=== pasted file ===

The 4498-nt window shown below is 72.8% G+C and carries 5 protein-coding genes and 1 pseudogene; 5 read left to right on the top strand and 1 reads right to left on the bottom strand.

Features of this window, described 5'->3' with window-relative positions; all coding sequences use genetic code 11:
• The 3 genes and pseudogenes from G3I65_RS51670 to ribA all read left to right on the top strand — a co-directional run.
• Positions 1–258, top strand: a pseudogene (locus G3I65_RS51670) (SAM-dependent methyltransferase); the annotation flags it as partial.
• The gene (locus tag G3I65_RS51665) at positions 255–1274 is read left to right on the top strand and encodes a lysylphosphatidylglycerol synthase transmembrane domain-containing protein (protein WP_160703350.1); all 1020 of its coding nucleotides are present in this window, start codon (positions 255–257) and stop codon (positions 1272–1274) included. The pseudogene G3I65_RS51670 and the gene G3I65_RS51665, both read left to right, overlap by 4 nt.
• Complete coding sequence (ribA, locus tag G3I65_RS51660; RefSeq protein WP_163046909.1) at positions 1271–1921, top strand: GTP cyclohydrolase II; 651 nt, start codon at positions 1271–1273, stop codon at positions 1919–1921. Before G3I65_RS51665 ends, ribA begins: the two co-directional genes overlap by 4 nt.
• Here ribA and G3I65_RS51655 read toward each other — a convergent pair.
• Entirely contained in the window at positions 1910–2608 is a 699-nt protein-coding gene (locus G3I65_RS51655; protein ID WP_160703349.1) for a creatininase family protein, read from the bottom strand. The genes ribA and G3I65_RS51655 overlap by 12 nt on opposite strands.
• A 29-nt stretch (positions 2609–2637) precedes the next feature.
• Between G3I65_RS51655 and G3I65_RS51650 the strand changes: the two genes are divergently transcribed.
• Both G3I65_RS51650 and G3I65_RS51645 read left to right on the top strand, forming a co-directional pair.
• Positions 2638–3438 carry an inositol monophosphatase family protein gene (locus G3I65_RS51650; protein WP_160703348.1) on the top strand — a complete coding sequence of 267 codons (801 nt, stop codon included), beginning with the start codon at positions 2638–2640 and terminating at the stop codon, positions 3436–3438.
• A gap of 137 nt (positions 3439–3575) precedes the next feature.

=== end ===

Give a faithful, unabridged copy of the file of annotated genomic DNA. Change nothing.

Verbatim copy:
The 4498-nt window shown below is 72.8% G+C and carries 5 protein-coding genes and 1 pseudogene; 5 read left to right on the top strand and 1 reads right to left on the bottom strand.

Features of this window, described 5'->3' with window-relative positions; all coding sequences use genetic code 11:
• The 3 genes and pseudogenes from G3I65_RS51670 to ribA all read left to right on the top strand — a co-directional run.
• Positions 1–258, top strand: a pseudogene (locus G3I65_RS51670) (SAM-dependent methyltransferase); the annotation flags it as partial.
• The gene (locus tag G3I65_RS51665) at positions 255–1274 is read left to right on the top strand and encodes a lysylphosphatidylglycerol synthase transmembrane domain-containing protein (protein WP_160703350.1); all 1020 of its coding nucleotides are present in this window, start codon (positions 255–257) and stop codon (positions 1272–1274) included. The pseudogene G3I65_RS51670 and the gene G3I65_RS51665, both read left to right, overlap by 4 nt.
• Complete coding sequence (ribA, locus tag G3I65_RS51660; RefSeq protein WP_163046909.1) at positions 1271–1921, top strand: GTP cyclohydrolase II; 651 nt, start codon at positions 1271–1273, stop codon at positions 1919–1921. Before G3I65_RS51665 ends, ribA begins: the two co-directional genes overlap by 4 nt.
• Here ribA and G3I65_RS51655 read toward each other — a convergent pair.
• Entirely contained in the window at positions 1910–2608 is a 699-nt protein-coding gene (locus G3I65_RS51655; protein ID WP_160703349.1) for a creatininase family protein, read from the bottom strand. The genes ribA and G3I65_RS51655 overlap by 12 nt on opposite strands.
• A 29-nt stretch (positions 2609–2637) precedes the next feature.
• Between G3I65_RS51655 and G3I65_RS51650 the strand changes: the two genes are divergently transcribed.
• Both G3I65_RS51650 and G3I65_RS51645 read left to right on the top strand, forming a co-directional pair.
• Positions 2638–3438 carry an inositol monophosphatase family protein gene (locus G3I65_RS51650; protein WP_160703348.1) on the top strand — a complete coding sequence of 267 codons (801 nt, stop codon included), beginning with the start codon at positions 2638–2640 and terminating at the stop codon, positions 3436–3438.
• A gap of 137 nt (positions 3439–3575) precedes the next feature.